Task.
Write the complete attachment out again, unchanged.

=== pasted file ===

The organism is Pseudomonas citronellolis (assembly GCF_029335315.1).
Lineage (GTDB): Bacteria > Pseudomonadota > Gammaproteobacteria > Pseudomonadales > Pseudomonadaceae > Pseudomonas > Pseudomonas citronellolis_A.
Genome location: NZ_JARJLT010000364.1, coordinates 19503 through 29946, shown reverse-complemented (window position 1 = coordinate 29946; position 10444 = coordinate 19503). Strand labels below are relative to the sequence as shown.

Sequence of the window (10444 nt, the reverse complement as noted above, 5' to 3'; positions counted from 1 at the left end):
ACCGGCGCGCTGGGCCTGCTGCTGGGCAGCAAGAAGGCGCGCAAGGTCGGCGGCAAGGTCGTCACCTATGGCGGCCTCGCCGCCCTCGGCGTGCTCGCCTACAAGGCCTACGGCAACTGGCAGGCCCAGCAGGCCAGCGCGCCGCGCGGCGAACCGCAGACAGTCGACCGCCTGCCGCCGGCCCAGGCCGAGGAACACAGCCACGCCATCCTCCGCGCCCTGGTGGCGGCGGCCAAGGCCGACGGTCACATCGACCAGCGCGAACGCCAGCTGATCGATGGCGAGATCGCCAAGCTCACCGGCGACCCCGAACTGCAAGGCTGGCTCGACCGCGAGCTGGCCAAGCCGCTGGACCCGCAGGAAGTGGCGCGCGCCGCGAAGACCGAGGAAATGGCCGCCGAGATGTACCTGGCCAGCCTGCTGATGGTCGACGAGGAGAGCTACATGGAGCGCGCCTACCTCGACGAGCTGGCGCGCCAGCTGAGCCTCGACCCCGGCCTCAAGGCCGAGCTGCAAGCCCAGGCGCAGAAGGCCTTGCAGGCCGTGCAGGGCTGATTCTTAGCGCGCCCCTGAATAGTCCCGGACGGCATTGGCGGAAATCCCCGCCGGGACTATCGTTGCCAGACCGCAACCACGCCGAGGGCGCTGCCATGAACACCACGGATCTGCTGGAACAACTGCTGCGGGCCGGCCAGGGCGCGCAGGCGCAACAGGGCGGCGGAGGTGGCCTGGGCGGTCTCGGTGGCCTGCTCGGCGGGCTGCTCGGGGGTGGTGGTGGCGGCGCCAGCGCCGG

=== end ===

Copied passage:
The organism is Pseudomonas citronellolis (assembly GCF_029335315.1).
Lineage (GTDB): Bacteria > Pseudomonadota > Gammaproteobacteria > Pseudomonadales > Pseudomonadaceae > Pseudomonas > Pseudomonas citronellolis_A.
Genome location: NZ_JARJLT010000364.1, coordinates 19503 through 29946, shown reverse-complemented (window position 1 = coordinate 29946; position 10444 = coordinate 19503). Strand labels below are relative to the sequence as shown.

Sequence of the window (10444 nt, the reverse complement as noted above, 5' to 3'; positions counted from 1 at the left end):
ACCGGCGCGCTGGGCCTGCTGCTGGGCAGCAAGAAGGCGCGCAAGGTCGGCGGCAAGGTCGTCACCTATGGCGGCCTCGCCGCCCTCGGCGTGCTCGCCTACAAGGCCTACGGCAACTGGCAGGCCCAGCAGGCCAGCGCGCCGCGCGGCGAACCGCAGACAGTCGACCGCCTGCCGCCGGCCCAGGCCGAGGAACACAGCCACGCCATCCTCCGCGCCCTGGTGGCGGCGGCCAAGGCCGACGGTCACATCGACCAGCGCGAACGCCAGCTGATCGATGGCGAGATCGCCAAGCTCACCGGCGACCCCGAACTGCAAGGCTGGCTCGACCGCGAGCTGGCCAAGCCGCTGGACCCGCAGGAAGTGGCGCGCGCCGCGAAGACCGAGGAAATGGCCGCCGAGATGTACCTGGCCAGCCTGCTGATGGTCGACGAGGAGAGCTACATGGAGCGCGCCTACCTCGACGAGCTGGCGCGCCAGCTGAGCCTCGACCCCGGCCTCAAGGCCGAGCTGCAAGCCCAGGCGCAGAAGGCCTTGCAGGCCGTGCAGGGCTGATTCTTAGCGCGCCCCTGAATAGTCCCGGACGGCATTGGCGGAAATCCCCGCCGGGACTATCGTTGCCAGACCGCAACCACGCCGAGGGCGCTGCCATGAACACCACGGATCTGCTGGAACAACTGCTGCGGGCCGGCCAGGGCGCGCAGGCGCAACAGGGCGGCGGAGGTGGCCTGGGCGGTCTCGGTGGCCTGCTCGGCGGGCTGCTCGGGGGTGGTGGTGGCGGCGCCAGCGCCGG